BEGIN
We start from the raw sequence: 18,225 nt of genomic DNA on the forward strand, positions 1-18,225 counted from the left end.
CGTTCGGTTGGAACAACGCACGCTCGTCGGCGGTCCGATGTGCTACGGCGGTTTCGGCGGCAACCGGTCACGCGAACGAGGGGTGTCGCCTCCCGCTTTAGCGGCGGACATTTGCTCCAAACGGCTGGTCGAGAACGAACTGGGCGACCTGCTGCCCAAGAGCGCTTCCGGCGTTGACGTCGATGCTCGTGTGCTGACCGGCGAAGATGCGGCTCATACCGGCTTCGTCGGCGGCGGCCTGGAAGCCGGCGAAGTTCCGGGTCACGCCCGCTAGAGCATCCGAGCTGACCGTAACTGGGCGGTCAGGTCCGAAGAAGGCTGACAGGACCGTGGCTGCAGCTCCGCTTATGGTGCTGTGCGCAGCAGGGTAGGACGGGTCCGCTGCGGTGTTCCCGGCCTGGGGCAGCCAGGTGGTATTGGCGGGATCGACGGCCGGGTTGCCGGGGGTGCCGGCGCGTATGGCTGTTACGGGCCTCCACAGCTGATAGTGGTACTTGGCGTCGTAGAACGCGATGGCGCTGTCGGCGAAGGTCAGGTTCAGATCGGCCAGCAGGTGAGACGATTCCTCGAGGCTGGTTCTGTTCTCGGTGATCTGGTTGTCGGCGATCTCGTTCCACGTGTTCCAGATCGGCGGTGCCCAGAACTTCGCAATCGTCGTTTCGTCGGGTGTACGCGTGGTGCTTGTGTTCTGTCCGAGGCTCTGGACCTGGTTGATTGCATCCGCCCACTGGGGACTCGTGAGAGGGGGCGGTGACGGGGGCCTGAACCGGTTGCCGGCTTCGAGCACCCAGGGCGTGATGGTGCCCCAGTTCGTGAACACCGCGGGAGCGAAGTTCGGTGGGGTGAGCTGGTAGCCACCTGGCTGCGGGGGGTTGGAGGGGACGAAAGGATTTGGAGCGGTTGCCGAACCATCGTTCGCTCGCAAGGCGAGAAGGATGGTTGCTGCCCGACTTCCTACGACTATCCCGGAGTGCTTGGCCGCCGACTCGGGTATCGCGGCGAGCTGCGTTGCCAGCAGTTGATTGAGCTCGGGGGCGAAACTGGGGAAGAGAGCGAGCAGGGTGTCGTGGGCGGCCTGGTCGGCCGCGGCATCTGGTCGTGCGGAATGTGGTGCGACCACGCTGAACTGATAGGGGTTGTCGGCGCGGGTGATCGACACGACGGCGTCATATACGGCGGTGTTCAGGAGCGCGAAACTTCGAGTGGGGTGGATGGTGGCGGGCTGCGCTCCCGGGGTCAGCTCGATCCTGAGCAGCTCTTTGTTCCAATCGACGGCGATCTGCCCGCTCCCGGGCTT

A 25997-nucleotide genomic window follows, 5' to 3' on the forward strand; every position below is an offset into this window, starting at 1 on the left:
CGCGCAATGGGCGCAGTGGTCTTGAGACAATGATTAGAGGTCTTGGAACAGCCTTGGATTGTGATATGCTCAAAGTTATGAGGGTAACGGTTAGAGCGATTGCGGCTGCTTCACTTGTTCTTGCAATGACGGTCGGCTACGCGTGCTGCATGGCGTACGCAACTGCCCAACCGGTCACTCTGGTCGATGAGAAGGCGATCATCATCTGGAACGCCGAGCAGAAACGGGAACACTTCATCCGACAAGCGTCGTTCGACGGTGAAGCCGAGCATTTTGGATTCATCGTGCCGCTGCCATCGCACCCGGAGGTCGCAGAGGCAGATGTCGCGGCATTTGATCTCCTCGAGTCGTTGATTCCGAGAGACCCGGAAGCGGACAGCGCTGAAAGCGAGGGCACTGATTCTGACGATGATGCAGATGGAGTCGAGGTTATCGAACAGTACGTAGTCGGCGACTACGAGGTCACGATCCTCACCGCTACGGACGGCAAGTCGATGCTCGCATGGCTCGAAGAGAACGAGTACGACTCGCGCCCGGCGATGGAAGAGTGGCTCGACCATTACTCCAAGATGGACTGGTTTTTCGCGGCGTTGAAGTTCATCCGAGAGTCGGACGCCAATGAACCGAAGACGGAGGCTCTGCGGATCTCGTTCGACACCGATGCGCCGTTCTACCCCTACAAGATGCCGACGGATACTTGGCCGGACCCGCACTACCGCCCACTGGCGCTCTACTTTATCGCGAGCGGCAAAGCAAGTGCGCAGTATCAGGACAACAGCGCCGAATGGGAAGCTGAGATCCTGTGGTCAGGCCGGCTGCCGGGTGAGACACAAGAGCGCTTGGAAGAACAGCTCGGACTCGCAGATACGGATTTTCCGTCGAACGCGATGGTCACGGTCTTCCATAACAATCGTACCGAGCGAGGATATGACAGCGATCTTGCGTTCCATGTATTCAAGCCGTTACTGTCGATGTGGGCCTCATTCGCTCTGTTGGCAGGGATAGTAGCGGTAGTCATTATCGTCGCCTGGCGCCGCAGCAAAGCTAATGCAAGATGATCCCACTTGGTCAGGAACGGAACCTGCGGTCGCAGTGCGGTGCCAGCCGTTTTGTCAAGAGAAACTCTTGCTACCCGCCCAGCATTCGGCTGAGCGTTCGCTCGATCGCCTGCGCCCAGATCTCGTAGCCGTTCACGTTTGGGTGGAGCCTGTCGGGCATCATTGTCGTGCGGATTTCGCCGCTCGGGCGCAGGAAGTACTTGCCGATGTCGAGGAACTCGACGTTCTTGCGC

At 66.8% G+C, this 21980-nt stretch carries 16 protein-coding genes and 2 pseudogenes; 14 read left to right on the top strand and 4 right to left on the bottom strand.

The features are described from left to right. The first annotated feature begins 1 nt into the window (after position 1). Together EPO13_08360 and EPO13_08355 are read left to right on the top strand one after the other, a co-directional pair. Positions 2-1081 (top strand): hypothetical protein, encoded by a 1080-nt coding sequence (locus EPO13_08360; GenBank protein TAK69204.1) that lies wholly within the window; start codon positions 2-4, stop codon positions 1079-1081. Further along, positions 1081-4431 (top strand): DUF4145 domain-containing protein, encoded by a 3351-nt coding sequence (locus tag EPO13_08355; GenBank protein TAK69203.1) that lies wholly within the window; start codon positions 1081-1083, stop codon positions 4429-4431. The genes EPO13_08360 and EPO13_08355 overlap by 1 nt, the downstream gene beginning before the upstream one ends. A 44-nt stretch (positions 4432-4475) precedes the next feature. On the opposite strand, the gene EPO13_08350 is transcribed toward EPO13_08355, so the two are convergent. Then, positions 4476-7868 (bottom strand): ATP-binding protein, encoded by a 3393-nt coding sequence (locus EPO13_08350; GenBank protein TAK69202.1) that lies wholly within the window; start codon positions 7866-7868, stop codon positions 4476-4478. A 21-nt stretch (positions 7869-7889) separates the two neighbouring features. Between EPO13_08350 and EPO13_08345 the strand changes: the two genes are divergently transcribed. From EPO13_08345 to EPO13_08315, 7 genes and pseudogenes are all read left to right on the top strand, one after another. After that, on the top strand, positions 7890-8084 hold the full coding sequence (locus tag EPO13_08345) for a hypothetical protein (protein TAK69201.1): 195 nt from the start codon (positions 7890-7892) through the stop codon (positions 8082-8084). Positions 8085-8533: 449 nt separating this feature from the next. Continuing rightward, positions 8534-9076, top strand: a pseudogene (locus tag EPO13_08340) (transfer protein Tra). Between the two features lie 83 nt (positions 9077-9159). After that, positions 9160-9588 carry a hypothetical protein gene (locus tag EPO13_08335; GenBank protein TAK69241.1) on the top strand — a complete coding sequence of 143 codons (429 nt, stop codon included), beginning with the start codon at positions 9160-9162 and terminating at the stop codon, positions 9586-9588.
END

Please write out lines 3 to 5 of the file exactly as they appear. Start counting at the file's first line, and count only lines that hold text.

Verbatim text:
A 25997-nucleotide genomic window follows, 5' to 3' on the forward strand; every position below is an offset into this window, starting at 1 on the left:
CGCGCAATGGGCGCAGTGGTCTTGAGACAATGATTAGAGGTCTTGGAACAGCCTTGGATTGTGATATGCTCAAAGTTATGAGGGTAACGGTTAGAGCGATTGCGGCTGCTTCACTTGTTCTTGCAATGACGGTCGGCTACGCGTGCTGCATGGCGTACGCAACTGCCCAACCGGTCACTCTGGTCGATGAGAAGGCGATCATCATCTGGAACGCCGAGCAGAAACGGGAACACTTCATCCGACAAGCGTCGTTCGACGGTGAAGCCGAGCATTTTGGATTCATCGTGCCGCTGCCATCGCACCCGGAGGTCGCAGAGGCAGATGTCGCGGCATTTGATCTCCTCGAGTCGTTGATTCCGAGAGACCCGGAAGCGGACAGCGCTGAAAGCGAGGGCACTGATTCTGACGATGATGCAGATGGAGTCGAGGTTATCGAACAGTACGTAGTCGGCGACTACGAGGTCACGATCCTCACCGCTACGGACGGCAAGTCGATGCTCGCATGGCTCGAAGAGAACGAGTACGACTCGCGCCCGGCGATGGAAGAGTGGCTCGACCATTACTCCAAGATGGACTGGTTTTTCGCGGCGTTGAAGTTCATCCGAGAGTCGGACGCCAATGAACCGAAGACGGAGGCTCTGCGGATCTCGTTCGACACCGATGCGCCGTTCTACCCCTACAAGATGCCGACGGATACTTGGCCGGACCCGCACTACCGCCCACTGGCGCTCTACTTTATCGCGAGCGGCAAAGCAAGTGCGCAGTATCAGGACAACAGCGCCGAATGGGAAGCTGAGATCCTGTGGTCAGGCCGGCTGCCGGGTGAGACACAAGAGCGCTTGGAAGAACAGCTCGGACTCGCAGATACGGATTTTCCGTCGAACGCGATGGTCACGGTCTTCCATAACAATCGTACCGAGCGAGGATATGACAGCGATCTTGCGTTCCATGTATTCAAGCCGTTACTGTCGATGTGGGCCTCATTCGCTCTGTTGGCAGGGATAGTAGCGGTAGTCATTATCGTCGCCTGGCGCCGCAGCAAAGCTAATGCAAGATGATCCCACTTGGTCAGGAACGGAACCTGCGGTCGCAGTGCGGTGCCAGCCGTTTTGTCAAGAGAAACTCTTGCTACCCGCCCAGCATTCGGCTGAGCGTTCGCTCGATCGCCTGCGCCCAGATCTCGTAGCCGTTCACGTTTGGGTGGAGCCTGTCGGGCATCATTGTCGTGCGGATTTCGCCGCTCGGGCGCAGGAAGTACTTGCCGATGTCGAGGAACTCGACGTTCTTGCGC

At 66.8% G+C, this 21980-nt stretch carries 16 protein-coding genes and 2 pseudogenes; 14 read left to right on the top strand and 4 right to left on the bottom strand.